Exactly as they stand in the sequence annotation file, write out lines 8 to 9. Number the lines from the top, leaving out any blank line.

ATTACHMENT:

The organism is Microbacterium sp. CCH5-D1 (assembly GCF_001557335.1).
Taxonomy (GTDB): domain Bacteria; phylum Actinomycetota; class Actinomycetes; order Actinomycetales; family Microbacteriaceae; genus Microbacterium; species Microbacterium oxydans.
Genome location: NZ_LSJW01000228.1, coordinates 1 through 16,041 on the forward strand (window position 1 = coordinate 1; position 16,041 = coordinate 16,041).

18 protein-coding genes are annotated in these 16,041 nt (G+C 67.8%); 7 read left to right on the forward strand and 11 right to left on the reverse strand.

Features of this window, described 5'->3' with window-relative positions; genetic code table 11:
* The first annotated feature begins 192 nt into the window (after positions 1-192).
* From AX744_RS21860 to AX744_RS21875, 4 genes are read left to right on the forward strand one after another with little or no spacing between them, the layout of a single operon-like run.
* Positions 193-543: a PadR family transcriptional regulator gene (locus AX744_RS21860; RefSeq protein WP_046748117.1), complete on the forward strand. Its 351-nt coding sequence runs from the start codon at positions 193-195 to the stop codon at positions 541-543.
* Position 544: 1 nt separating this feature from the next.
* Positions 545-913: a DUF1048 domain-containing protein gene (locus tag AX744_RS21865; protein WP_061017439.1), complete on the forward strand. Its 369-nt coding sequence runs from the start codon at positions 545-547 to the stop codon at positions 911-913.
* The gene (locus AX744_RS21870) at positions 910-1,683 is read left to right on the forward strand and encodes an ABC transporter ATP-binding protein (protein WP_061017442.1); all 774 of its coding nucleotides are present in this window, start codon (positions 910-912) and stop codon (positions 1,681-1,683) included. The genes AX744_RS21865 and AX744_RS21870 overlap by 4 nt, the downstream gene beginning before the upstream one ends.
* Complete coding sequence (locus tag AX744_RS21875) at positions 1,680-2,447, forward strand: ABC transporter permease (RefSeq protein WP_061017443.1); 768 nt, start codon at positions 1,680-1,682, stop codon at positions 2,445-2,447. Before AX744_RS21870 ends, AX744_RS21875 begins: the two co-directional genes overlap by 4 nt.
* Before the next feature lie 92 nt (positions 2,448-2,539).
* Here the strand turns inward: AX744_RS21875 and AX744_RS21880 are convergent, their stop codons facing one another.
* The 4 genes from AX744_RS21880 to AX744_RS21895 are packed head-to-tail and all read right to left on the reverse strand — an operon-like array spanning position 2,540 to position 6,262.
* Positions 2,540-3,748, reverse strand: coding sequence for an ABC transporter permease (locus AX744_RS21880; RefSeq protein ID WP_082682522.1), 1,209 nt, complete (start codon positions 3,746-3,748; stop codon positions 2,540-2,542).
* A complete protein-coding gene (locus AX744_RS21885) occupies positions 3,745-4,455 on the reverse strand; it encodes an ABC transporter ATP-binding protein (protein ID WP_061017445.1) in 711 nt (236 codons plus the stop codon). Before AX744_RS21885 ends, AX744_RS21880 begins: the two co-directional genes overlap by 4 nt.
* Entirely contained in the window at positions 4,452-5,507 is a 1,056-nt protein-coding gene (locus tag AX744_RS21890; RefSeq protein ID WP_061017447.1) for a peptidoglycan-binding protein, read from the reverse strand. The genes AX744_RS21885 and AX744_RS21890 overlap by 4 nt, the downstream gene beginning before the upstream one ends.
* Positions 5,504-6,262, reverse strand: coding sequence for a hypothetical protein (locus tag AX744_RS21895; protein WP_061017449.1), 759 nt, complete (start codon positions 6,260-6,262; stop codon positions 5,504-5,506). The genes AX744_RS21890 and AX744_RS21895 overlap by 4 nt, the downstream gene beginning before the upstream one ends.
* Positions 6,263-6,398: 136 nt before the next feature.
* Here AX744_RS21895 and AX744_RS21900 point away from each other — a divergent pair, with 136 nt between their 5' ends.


* Positions 193-543: a PadR family transcriptional regulator gene (locus AX744_RS21860; RefSeq protein WP_046748117.1), complete on the forward strand. Its 351-nt coding sequence runs from the start codon at positions 193-195 to the stop codon at positions 541-543.
* Position 544: 1 nt separating this feature from the next.